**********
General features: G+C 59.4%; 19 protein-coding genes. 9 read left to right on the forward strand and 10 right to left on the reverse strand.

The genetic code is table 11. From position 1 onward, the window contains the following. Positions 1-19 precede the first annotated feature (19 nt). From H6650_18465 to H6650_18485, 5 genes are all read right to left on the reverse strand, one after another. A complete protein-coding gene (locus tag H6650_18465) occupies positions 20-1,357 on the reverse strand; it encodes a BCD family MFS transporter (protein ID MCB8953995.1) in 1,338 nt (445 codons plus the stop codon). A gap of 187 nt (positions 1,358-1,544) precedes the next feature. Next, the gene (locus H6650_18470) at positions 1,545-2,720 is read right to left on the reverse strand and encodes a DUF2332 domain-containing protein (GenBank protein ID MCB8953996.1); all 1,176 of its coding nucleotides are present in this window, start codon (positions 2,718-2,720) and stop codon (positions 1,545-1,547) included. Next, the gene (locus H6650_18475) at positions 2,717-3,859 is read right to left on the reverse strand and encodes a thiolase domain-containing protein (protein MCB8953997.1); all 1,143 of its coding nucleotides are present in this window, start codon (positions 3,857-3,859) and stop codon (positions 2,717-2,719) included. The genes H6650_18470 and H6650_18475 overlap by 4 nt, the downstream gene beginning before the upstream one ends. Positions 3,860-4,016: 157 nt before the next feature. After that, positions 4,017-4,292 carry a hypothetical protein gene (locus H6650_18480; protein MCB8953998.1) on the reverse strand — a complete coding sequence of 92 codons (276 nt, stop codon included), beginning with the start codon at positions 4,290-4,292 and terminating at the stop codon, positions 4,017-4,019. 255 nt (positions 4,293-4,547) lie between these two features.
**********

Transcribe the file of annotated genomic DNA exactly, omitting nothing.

General features: G+C 59.4%; 19 protein-coding genes. 9 read left to right on the forward strand and 10 right to left on the reverse strand.

The genetic code is table 11. From position 1 onward, the window contains the following. Positions 1-19 precede the first annotated feature (19 nt). From H6650_18465 to H6650_18485, 5 genes are all read right to left on the reverse strand, one after another. A complete protein-coding gene (locus tag H6650_18465) occupies positions 20-1,357 on the reverse strand; it encodes a BCD family MFS transporter (protein ID MCB8953995.1) in 1,338 nt (445 codons plus the stop codon). A gap of 187 nt (positions 1,358-1,544) precedes the next feature. Next, the gene (locus H6650_18470) at positions 1,545-2,720 is read right to left on the reverse strand and encodes a DUF2332 domain-containing protein (GenBank protein ID MCB8953996.1); all 1,176 of its coding nucleotides are present in this window, start codon (positions 2,718-2,720) and stop codon (positions 1,545-1,547) included. Next, the gene (locus H6650_18475) at positions 2,717-3,859 is read right to left on the reverse strand and encodes a thiolase domain-containing protein (protein MCB8953997.1); all 1,143 of its coding nucleotides are present in this window, start codon (positions 3,857-3,859) and stop codon (positions 2,717-2,719) included. The genes H6650_18470 and H6650_18475 overlap by 4 nt, the downstream gene beginning before the upstream one ends. Positions 3,860-4,016: 157 nt before the next feature. After that, positions 4,017-4,292 carry a hypothetical protein gene (locus H6650_18480; protein MCB8953998.1) on the reverse strand — a complete coding sequence of 92 codons (276 nt, stop codon included), beginning with the start codon at positions 4,290-4,292 and terminating at the stop codon, positions 4,017-4,019. 255 nt (positions 4,293-4,547) lie between these two features.